Speaker 1: David Vartanyan (Carnegie Observatory)

Title: Avenues into, and Prospects for, ML Applications in Supernovae

Abstract: Core-collapse supernovae (CCSNe) have been known to explode. Recent theoretical success in reproducing these explosions permits the luxury of asking why. The computational expense and the stochasticity of the CCSNe problem endow ML as a valuable, and perhaps viable, asset to resolving the longstanding CCSNe problem. I will present a simple, intuitive metric, enabled by early forays of ML applied to the CCSNe context, that can ab-initio predict explosion outcome with 90% fidelity. These results are corroborated by recent work using a CNN classifier. I will conclude with prospects to transition from simple classification to predictive utility in the broad range of multi-scale CCSNe diagnostics that couple the neutrino-driven central engine of CCSNe with their vibrant displays as remnants.

Speaker 2: Congyue Deng (Stanford University)

Title: ”The reality of the universe is geometrical.” – E. A. Burtt. The Metaphysical Foundations of Modern Physical Science.

Abstract: Deep learning frameworks, whether supervised or unsupervised, have achieved remarkable success a large variety of problems in astrophysics. However, despite their ability to extract high-level information from data, they often struggle to capture exact geometric relationships. Even in the simplest cases, for example, pointcloud networks trained on well-aligned objects (e.g. chairs in an upright position) can fail when tested on objects in arbitrary poses (e.g. chairs in random orientations under an SE(3) transformation). This highlights the networks’ lack of geometric understanding of pose changes and, more broadly, group actions and geometric relations. These limitations are common across many learning frameworks, impacting their robustness and generalizability – particularly in real-world applications where explainability and trustworthiness are critical, such as processing data from scientific experiments. On the other hand, geometry is a language that is widely adopted in describing physical laws. Incorporating and enforcing geometric relations in neural networks pave a way of building deep learning systems that can understand and follow physical laws. In this talk, I will demonstrate how naively constructed neural networks fail to understand geometric transformations in a variety of scenarios. I will then introduce a series of works on incorporating geometric operators into the latent spaces of neural networks, enabling them to expressively represent different classes of geometric transformations, from the simplest linear transformations to the more complex multi-body movements and continuous diffeomorphism. In the end, I will briefly discuss the possible future directions of applying geometric-aware deep learning to astrophysical problems.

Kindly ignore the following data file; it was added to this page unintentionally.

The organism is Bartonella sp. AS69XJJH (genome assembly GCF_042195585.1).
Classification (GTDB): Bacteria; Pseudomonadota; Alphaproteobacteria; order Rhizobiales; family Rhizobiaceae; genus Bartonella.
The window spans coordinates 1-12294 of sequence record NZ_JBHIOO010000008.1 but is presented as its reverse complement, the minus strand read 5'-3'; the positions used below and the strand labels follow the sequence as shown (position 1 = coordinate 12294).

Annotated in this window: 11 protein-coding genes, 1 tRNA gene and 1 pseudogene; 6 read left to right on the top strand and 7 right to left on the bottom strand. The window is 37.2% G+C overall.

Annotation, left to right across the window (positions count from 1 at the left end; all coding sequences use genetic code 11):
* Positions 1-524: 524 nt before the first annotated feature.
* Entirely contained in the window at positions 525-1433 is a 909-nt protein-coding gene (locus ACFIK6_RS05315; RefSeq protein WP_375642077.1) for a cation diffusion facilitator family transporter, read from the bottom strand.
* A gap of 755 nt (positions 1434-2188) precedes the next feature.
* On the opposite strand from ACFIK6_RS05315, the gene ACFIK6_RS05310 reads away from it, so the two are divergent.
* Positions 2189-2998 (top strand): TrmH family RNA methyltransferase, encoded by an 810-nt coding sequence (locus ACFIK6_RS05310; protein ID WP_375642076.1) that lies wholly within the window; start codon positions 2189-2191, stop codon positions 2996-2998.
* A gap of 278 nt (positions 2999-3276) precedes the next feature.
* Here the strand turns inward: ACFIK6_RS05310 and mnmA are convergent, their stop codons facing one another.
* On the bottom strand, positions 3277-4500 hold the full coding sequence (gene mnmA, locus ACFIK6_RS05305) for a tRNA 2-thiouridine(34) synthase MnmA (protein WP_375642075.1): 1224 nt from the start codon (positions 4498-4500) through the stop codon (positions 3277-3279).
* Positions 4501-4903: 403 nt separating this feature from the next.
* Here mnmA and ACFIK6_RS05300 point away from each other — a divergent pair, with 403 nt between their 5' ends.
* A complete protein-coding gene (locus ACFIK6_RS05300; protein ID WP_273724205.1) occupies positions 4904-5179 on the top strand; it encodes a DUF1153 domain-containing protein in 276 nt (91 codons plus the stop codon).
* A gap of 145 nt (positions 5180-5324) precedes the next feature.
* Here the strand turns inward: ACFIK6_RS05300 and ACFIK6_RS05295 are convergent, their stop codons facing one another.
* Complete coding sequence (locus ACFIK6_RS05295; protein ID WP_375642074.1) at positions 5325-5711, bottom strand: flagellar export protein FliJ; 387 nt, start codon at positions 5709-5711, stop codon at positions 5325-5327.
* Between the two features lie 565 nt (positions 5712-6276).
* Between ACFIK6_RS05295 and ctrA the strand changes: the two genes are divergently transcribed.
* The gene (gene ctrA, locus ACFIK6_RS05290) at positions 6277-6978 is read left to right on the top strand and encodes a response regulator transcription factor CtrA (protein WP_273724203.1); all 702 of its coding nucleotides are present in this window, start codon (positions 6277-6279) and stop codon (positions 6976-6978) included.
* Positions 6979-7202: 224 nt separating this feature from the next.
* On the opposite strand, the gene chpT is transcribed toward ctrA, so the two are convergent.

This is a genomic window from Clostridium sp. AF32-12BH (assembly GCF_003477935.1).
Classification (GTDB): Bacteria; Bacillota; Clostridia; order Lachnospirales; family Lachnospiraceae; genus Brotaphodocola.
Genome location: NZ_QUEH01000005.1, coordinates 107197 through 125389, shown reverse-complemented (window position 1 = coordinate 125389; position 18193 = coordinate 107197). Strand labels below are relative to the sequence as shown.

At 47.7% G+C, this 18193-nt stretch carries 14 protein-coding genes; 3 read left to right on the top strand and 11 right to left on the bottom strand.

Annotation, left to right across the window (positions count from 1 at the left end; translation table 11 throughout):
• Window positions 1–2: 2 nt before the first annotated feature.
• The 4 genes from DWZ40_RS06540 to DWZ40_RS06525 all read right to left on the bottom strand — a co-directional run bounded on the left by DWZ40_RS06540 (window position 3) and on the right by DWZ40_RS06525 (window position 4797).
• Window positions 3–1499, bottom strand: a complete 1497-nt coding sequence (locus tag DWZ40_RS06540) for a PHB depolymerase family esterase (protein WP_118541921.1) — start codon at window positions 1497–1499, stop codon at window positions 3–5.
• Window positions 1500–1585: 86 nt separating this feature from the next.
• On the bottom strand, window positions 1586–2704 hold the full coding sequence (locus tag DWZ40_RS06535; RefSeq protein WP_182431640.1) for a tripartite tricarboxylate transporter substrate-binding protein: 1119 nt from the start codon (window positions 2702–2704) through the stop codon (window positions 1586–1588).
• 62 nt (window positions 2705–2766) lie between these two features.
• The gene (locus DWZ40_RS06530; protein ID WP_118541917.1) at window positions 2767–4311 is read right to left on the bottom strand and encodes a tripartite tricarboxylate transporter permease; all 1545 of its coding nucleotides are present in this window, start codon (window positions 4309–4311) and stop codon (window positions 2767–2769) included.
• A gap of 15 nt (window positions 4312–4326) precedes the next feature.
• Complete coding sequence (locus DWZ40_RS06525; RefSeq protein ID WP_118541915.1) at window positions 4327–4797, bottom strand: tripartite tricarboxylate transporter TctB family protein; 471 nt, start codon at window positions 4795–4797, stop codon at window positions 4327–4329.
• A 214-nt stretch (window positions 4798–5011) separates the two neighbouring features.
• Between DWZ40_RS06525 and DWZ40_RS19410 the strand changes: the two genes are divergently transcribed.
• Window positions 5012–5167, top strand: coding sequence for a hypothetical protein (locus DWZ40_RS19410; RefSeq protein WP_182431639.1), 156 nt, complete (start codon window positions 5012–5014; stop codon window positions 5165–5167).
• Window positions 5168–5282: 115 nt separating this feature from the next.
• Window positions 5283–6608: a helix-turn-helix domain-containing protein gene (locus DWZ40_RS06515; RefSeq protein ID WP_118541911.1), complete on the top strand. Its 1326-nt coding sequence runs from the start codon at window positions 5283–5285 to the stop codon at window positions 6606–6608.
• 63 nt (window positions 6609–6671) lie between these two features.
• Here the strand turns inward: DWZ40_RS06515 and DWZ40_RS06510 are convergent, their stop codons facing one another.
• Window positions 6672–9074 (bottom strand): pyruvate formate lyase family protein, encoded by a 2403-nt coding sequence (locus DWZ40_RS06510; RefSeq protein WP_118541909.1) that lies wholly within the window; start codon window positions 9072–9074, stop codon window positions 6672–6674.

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]]>Speaker 1: Kangning Diao

Title:synax: A Differentiable and GPU-accelerated Synchrotron Simulation Package

Abstract: We introduce synax, a novel library for automatically differentiable simulation of Galactic synchrotron emission. Built on the JAX framework, synax leverages JAX’s capabilities, including batch acceleration, just-in-time compilation, and hardware-specific optimizations (CPU, GPU, TPU). Crucially, synax uses JAX’s automatic differentiation (AD) mechanism, enabling precise computation of derivatives with respect to any model parameters. This feature facilitates powerful inference algorithms, such as Hamiltonian Monte Carlo (HMC) and gradient-based optimization, which enables inference over models that would otherwise be computationally prohibitive. In its initial release, synax supports synchrotron intensity and polarization calculations down to GHz frequencies, alongside several models of the Galactic magnetic field (GMF), cosmic ray (CR) spectra, and thermal electron density fields. We demonstrate the transformative potential of AD for tasks involving full posterior inference using gradient-based techniques or Maximum Likelihood Estimation (MLE) optimization. Notably, we show that GPU acceleration brings a twenty-fold enhancement in efficiency, while HMC achieves a two-fold improvement over standard random walk Metropolis-Hastings (RWMH) when performing inference over a four-parameter test model. HMC still works on a more complex, 16-parameter model while RWMH fails to converge. Additionally, we showcase the application of synax in optimizing the GMF based on the Haslam 408 MHz map, achieving residuals with a standard deviation below 1 K.

Speaker 2: Matthew O’Callaghan

Title: Hamiltonian Monte Carlo with Normalizing Flow Priors

Abstract: Complex, data-driven priors are of paramount interest to the astronomical community. Bayesian inference involves selecting a prior distribution over parameters, a likelihood function for the observed data, and an appropriate inference algorithm. Hamiltonian Monte Carlo (HMC) has emerged as an efficient Markov Chain Monte Carlo (MCMC) algorithm, improving posterior sampling by simulating Hamiltonian dynamics in the proposal step, leading to faster convergence compared to traditional methods. Normalizing flows (NFs) are generative models that, under certain architectural assumptions, can serve as universal density approximators, enabling flexible modeling of complex distributions. In this talk, we begin with a brief introduction to HMC and NFs then investigate the conditions necessary for implementing NF priors in a HMC inference algorithm.

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]]>Speaker: Bonny Wang (Carnegie Mellon University)

Title: Machine-Learning Cosmology from Cosmic Voids